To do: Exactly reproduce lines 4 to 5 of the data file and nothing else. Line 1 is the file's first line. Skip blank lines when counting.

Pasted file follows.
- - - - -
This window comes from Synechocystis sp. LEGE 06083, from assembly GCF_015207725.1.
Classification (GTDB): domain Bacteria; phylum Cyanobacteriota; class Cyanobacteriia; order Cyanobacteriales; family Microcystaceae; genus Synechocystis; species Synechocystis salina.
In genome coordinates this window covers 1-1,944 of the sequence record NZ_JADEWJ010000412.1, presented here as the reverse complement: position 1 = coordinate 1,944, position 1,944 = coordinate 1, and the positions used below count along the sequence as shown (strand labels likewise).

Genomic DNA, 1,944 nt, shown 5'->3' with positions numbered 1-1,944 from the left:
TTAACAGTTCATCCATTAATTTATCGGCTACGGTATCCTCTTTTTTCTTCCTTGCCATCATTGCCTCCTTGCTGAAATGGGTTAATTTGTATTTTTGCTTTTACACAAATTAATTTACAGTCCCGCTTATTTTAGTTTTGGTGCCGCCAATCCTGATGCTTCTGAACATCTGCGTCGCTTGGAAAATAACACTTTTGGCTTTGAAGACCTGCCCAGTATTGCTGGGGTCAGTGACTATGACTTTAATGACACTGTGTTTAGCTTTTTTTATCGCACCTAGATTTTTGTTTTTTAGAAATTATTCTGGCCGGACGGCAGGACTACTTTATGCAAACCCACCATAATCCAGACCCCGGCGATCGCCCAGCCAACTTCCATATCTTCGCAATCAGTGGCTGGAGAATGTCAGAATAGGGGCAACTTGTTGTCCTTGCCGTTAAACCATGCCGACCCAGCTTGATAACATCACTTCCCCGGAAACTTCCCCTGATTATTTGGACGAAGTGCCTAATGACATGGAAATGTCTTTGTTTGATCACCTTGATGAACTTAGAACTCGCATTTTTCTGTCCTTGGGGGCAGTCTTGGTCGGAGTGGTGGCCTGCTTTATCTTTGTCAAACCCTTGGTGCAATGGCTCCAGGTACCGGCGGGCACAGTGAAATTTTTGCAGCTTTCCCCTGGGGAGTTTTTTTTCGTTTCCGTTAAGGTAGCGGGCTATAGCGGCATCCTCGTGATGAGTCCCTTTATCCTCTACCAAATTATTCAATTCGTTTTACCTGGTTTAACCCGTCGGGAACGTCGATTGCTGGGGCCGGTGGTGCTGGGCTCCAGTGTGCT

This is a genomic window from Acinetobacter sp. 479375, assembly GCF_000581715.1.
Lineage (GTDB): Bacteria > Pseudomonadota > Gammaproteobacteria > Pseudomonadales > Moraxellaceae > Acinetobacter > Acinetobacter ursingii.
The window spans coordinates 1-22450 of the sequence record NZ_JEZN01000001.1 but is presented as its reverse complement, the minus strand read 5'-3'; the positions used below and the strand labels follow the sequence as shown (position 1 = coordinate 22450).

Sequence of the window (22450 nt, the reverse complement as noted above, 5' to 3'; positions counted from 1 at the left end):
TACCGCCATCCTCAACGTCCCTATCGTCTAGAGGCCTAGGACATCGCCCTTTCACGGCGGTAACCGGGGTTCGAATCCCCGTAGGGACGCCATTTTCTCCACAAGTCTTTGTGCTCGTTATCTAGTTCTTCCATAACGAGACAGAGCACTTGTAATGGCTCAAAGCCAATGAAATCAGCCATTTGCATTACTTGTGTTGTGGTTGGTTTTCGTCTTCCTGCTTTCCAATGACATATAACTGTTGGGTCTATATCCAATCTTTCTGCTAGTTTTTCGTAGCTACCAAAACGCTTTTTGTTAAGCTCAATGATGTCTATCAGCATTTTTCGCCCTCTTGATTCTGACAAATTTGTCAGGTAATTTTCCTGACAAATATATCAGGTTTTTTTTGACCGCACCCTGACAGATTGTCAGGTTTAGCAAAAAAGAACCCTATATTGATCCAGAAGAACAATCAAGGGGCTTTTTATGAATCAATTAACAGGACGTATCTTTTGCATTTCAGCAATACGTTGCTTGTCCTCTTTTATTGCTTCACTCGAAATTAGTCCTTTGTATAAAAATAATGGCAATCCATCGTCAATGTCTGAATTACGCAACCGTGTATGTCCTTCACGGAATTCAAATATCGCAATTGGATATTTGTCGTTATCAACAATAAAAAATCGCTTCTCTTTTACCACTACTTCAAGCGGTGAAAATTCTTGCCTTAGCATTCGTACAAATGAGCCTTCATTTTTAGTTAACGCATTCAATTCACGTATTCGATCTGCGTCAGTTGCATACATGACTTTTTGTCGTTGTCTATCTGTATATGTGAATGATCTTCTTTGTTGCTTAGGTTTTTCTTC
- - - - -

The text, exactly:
Genomic DNA, 1,944 nt, shown 5'->3' with positions numbered 1-1,944 from the left:
TTAACAGTTCATCCATTAATTTATCGGCTACGGTATCCTCTTTTTTCTTCCTTGCCATCATTGCCTCCTTGCTGAAATGGGTTAATTTGTATTTTTGCTTTTACACAAATTAATTTACAGTCCCGCTTATTTTAGTTTTGGTGCCGCCAATCCTGATGCTTCTGAACATCTGCGTCGCTTGGAAAATAACACTTTTGGCTTTGAAGACCTGCCCAGTATTGCTGGGGTCAGTGACTATGACTTTAATGACACTGTGTTTAGCTTTTTTTATCGCACCTAGATTTTTGTTTTTTAGAAATTATTCTGGCCGGACGGCAGGACTACTTTATGCAAACCCACCATAATCCAGACCCCGGCGATCGCCCAGCCAACTTCCATATCTTCGCAATCAGTGGCTGGAGAATGTCAGAATAGGGGCAACTTGTTGTCCTTGCCGTTAAACCATGCCGACCCAGCTTGATAACATCACTTCCCCGGAAACTTCCCCTGATTATTTGGACGAAGTGCCTAATGACATGGAAATGTCTTTGTTTGATCACCTTGATGAACTTAGAACTCGCATTTTTCTGTCCTTGGGGGCAGTCTTGGTCGGAGTGGTGGCCTGCTTTATCTTTGTCAAACCCTTGGTGCAATGGCTCCAGGTACCGGCGGGCACAGTGAAATTTTTGCAGCTTTCCCCTGGGGAGTTTTTTTTCGTTTCCGTTAAGGTAGCGGGCTATAGCGGCATCCTCGTGATGAGTCCCTTTATCCTCTACCAAATTATTCAATTCGTTTTACCTGGTTTAACCCGTCGGGAACGTCGATTGCTGGGGCCGGTGGTGCTGGGCTCCAGTGTGCT